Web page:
Oldest most complete Hebrew Bible goes on display in Israel before sale

Visitors look at the Codex Sassoon on display at the ANU Museum of the Jewish People in Tel Aviv, Israel (22 March 2023)

The oldest most complete Hebrew Bible is on display in the Israeli city of Tel Aviv before its sale at an auction.

The Codex Sassoon is thought to have been created about 1,100 years ago by a scribe in Egypt or the Levant.

It is the earliest surviving example of a single manuscript containing all 24 books of the Hebrew Bible with punctuation, vowels, and accents.

It will go under the hammer at Sotheby’s in New York in May, where it could fetch $30m to $50m.

It could become the most expensive historical document ever sold at auction if the winning bid exceeds the $43.2m paid two years ago for a rare first-edition copy of the Constitution of the United States.

The Hebrew Bible comprises 24 books divided into three parts: the Pentateuch, the Prophets, and the Writings. Christians refer to them as the Old Testament.

The text of the Hebrew Bible remained in flux until the early Middle Ages, when Jewish scholars known as Masoretes began to create a body of notes that standardised it.

The Aleppo Codex, which was assembled around 930, is considered the most authoritative Masoretic text. However, damage from a fire in the Syrian city of Aleppo in 1947 means that only 295 of the original 487 pages survive today.

The Codex Sassoon, which carbon dating shows was created around 900, is missing only 12 pages, according to Sotheby’s.

“It presents to us the first time an almost-complete book of the Hebrew Bible appears with the vowel points, the cantillation and the notes on the bottom telling scribes how the correct text should be written,” Sharon Mintz, senior Jewish artefact specialist at the auction house, told AFP news agency.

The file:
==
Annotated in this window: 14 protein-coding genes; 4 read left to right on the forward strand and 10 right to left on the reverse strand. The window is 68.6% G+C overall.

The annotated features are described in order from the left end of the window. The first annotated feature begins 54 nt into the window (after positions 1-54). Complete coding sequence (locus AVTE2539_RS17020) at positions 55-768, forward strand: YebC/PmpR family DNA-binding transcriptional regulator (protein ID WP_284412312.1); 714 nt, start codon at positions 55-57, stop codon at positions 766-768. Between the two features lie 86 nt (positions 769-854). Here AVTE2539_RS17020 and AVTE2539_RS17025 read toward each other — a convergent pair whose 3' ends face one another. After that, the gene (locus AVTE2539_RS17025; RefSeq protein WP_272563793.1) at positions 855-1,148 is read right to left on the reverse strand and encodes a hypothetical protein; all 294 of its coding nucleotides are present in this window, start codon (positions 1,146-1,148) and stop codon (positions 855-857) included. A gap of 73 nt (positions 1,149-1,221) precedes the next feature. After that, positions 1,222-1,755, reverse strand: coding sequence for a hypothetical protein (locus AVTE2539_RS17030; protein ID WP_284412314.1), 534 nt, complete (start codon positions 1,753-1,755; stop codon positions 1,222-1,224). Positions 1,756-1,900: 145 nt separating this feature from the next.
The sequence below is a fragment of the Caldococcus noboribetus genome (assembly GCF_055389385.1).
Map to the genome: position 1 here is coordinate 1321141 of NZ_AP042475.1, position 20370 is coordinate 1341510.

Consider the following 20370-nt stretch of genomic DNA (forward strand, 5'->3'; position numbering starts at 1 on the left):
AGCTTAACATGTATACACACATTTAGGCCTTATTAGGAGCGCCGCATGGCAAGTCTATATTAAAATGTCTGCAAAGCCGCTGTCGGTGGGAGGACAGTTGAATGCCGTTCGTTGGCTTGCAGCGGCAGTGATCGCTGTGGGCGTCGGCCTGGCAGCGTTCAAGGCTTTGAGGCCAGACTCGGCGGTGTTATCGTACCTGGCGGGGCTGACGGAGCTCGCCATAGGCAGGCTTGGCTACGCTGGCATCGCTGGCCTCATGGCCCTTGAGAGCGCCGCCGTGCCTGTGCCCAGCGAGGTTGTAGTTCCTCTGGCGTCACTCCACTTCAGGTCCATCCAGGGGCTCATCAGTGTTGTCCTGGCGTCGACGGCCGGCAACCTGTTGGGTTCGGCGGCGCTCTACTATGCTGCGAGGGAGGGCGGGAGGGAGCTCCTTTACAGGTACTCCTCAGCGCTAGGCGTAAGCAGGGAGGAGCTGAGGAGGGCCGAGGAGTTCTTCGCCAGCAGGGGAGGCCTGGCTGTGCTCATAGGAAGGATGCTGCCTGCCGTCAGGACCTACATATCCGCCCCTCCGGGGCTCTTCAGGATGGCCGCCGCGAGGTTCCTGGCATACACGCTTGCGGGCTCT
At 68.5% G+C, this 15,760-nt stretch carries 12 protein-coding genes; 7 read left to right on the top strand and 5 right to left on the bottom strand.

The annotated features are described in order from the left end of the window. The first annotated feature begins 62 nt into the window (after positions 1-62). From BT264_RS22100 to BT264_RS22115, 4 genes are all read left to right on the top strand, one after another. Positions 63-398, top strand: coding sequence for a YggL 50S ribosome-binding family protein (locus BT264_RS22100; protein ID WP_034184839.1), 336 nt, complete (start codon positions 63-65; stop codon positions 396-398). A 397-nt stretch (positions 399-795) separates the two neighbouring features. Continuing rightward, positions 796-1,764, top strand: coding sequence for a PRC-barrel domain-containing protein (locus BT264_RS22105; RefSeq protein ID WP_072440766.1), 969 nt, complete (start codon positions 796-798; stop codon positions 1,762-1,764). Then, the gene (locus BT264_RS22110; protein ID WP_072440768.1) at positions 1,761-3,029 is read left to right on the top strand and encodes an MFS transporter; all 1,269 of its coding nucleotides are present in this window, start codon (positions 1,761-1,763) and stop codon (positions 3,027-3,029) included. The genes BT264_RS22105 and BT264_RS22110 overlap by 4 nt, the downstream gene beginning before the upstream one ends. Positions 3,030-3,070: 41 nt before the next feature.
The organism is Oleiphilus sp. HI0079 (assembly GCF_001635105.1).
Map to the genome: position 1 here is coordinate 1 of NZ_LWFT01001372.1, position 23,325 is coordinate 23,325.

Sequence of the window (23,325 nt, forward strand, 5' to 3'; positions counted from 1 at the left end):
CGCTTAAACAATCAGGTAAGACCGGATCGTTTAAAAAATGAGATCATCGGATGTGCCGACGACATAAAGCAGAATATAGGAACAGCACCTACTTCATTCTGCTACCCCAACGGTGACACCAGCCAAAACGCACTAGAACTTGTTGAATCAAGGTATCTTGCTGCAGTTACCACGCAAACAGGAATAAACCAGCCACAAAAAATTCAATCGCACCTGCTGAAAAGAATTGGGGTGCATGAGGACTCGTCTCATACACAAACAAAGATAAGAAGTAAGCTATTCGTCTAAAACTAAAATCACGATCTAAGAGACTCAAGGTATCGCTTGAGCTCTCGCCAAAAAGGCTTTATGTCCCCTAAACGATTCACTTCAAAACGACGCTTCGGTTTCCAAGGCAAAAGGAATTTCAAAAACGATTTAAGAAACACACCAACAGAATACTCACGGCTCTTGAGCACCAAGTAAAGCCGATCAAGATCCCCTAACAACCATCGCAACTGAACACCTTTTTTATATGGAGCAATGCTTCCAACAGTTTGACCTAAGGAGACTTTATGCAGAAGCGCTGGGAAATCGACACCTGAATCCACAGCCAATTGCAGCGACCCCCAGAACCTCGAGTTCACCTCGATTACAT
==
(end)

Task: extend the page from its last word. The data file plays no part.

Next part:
Centuries of annotations and inscriptions reveal that the manuscript was sold by a man named Khalaf ben Abraham to Isaac ben Ezekiel al-Attar, who later transferred ownership to his two sons, Ezekiel and Maimon.

In the 13th Century, the codex was dedicated to a synagogue in Makisin, in north-eastern Syria.

After the town was destroyed by either by the Mongols later in the 13th Century or by the Timurids at the start of the 15th Century, the manuscript was entrusted for safekeeping to Salama ibn Abi al-Fakhr.

It then disappeared in history for 500 years before being acquired in 1929 by David Solomon Sassoon, who assembled the largest and most important private collection of Hebrew manuscripts in the world at his home in London.

The Codex Sassoon has only been on public display once before in modern history – at the British Library in 1982.

The curator of the ANU Museum of the Jewish People in Tel Aviv, Orit Shaham Gover, said she was expecting some 10,000 visitors to attend the “rare and moving” week-long exhibition of “the first Bible that survived history”.

“The Bible is the foundation of Jewish culture,” she added. “As an Israeli and a Jew, I think it’s very important that the people of Israel will get to see this highly important Bible.”


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